The wild can be a tough place when you’re an orphan baby animal. Without a mother to feed them and show them how to survive, young ones have a  slim-to-no chance at survival. That is unless they get a bit of human intervention. Although many may not think that the life of one tiny baby animal will have an impact in the greater scheme of things, survival is everything to that little animal. So, when we find stories like this, it warms our hearts.

When a little orphan shrew and his brother were discovered in the village of Gifford in East Lothian, Scotland with no mother in sight, kind people did the right thing and contacted the authorities. Both babies ended up under the care of the Scottish SPCA at their National Wildlife Rescue Centre so they could receive immediate treatment. At just 16-days-old, it is a miracle that the baby shrews were found alive, but unfortunately, only one has survived. They named him Hugh — Hugh the shrew. No, names that rhyme aren’t corny … look at how cute he is!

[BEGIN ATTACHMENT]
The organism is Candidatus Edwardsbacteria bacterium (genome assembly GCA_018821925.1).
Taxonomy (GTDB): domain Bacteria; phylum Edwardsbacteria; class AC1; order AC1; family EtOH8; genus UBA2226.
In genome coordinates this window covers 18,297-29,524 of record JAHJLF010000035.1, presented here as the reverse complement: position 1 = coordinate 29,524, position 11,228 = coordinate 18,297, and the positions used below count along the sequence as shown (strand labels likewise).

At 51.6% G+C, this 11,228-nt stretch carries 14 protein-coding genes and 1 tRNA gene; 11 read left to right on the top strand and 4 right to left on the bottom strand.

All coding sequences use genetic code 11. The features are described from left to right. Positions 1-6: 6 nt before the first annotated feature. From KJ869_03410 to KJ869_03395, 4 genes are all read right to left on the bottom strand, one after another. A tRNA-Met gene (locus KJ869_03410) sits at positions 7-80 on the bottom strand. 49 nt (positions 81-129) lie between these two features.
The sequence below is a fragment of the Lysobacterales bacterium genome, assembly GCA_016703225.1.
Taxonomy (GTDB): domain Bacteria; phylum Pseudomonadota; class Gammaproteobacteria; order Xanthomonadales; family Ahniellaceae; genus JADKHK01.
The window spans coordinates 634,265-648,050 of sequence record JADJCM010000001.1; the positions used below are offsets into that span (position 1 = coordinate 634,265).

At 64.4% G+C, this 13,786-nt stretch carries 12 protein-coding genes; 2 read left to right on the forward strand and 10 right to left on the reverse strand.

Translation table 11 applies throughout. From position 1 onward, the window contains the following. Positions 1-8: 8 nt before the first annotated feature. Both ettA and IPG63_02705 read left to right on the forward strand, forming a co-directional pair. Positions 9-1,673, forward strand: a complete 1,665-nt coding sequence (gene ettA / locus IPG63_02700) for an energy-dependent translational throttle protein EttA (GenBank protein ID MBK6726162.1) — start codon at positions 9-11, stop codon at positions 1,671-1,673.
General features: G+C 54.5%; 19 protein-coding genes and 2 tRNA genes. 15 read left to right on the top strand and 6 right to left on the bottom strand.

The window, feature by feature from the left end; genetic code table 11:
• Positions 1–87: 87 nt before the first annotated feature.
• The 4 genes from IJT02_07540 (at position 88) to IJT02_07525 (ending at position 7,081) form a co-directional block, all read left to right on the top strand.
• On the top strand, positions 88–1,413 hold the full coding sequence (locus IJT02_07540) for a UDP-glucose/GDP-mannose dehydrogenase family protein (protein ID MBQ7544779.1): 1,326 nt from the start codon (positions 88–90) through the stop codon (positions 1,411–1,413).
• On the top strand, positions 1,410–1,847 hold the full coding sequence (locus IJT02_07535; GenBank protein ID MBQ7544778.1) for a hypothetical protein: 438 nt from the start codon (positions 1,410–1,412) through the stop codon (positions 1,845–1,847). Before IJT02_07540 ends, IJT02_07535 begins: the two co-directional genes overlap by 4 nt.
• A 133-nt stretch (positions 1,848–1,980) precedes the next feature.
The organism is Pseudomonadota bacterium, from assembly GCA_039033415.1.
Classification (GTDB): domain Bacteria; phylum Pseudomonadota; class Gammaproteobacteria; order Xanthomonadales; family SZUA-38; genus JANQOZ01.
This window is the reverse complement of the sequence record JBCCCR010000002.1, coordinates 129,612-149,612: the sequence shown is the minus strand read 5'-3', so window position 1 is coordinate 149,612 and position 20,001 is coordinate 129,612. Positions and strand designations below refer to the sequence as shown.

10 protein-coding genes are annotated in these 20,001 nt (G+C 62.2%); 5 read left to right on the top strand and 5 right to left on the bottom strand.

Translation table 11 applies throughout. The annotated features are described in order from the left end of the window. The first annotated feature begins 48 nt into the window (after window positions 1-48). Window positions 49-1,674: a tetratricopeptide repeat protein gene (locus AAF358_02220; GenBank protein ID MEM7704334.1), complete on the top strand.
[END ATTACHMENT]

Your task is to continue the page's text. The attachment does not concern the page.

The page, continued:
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According to Centre manager Colin Seddon, “One of our staff members, Nicola Turnbull, has been rearing Hugh since he came in.”

Taking care of a newborn shrew is no easy task. Hugh needs feeding every two hours during the day and every three hours at night. That’s dedication!

Tiny 16-Day-Old Orphan Shrew Gets Rescued and Ready For Release

 

Hugh the shrew’s eyes have only just opened and he is currently learning how to feed himself with the help of  Turnbull. Thanks to her dedication, Hugh will never go hungry as he continues to grow stronger and learn what it means to be an independent shrew. Good luck, Hugh!

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According to Seddon, “within the next ten days he should be totally independent and he will be able to be released into the wild.” Hugh is doing so well because the person who found him thought to contact the local wildlife center.

As animal lovers, we can understand wanting to help an animal in need, but it is a job best left to the experts. If you ever find an orphaned baby animal or an injured wild animal, please contact your local wildlife center immediately.

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All image source: Scottish SPCA